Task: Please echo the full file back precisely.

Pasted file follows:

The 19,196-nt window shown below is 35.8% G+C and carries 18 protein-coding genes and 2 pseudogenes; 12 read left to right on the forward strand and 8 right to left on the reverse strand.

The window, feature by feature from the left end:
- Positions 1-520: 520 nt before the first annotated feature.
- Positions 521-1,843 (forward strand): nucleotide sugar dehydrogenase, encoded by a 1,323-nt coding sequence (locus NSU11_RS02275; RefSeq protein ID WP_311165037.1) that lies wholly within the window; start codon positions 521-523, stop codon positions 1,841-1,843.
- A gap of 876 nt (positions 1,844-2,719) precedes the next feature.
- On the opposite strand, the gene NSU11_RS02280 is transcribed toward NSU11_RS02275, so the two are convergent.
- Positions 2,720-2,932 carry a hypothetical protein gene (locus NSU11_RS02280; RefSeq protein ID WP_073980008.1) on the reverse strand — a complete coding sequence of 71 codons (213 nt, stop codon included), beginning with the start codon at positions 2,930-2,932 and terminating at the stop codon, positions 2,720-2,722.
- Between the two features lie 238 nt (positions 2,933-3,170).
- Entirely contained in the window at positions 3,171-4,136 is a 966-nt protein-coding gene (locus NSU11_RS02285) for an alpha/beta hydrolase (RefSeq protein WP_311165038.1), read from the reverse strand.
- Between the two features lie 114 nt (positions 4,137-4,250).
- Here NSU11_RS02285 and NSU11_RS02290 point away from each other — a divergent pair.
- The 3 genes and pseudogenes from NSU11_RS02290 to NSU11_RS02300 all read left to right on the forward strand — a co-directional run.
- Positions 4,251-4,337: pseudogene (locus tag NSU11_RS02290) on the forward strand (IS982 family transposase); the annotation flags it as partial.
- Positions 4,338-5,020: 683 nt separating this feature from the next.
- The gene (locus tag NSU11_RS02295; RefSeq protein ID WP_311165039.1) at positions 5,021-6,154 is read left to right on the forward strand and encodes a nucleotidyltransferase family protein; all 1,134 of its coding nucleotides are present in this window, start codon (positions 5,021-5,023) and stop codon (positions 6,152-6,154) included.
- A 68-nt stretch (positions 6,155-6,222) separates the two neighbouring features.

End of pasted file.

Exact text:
The 19,196-nt window shown below is 35.8% G+C and carries 18 protein-coding genes and 2 pseudogenes; 12 read left to right on the forward strand and 8 right to left on the reverse strand.

The window, feature by feature from the left end:
- Positions 1-520: 520 nt before the first annotated feature.
- Positions 521-1,843 (forward strand): nucleotide sugar dehydrogenase, encoded by a 1,323-nt coding sequence (locus NSU11_RS02275; RefSeq protein ID WP_311165037.1) that lies wholly within the window; start codon positions 521-523, stop codon positions 1,841-1,843.
- A gap of 876 nt (positions 1,844-2,719) precedes the next feature.
- On the opposite strand, the gene NSU11_RS02280 is transcribed toward NSU11_RS02275, so the two are convergent.
- Positions 2,720-2,932 carry a hypothetical protein gene (locus NSU11_RS02280; RefSeq protein ID WP_073980008.1) on the reverse strand — a complete coding sequence of 71 codons (213 nt, stop codon included), beginning with the start codon at positions 2,930-2,932 and terminating at the stop codon, positions 2,720-2,722.
- Between the two features lie 238 nt (positions 2,933-3,170).
- Entirely contained in the window at positions 3,171-4,136 is a 966-nt protein-coding gene (locus NSU11_RS02285) for an alpha/beta hydrolase (RefSeq protein WP_311165038.1), read from the reverse strand.
- Between the two features lie 114 nt (positions 4,137-4,250).
- Here NSU11_RS02285 and NSU11_RS02290 point away from each other — a divergent pair.
- The 3 genes and pseudogenes from NSU11_RS02290 to NSU11_RS02300 all read left to right on the forward strand — a co-directional run.
- Positions 4,251-4,337: pseudogene (locus tag NSU11_RS02290) on the forward strand (IS982 family transposase); the annotation flags it as partial.
- Positions 4,338-5,020: 683 nt separating this feature from the next.
- The gene (locus tag NSU11_RS02295; RefSeq protein ID WP_311165039.1) at positions 5,021-6,154 is read left to right on the forward strand and encodes a nucleotidyltransferase family protein; all 1,134 of its coding nucleotides are present in this window, start codon (positions 5,021-5,023) and stop codon (positions 6,152-6,154) included.
- A 68-nt stretch (positions 6,155-6,222) separates the two neighbouring features.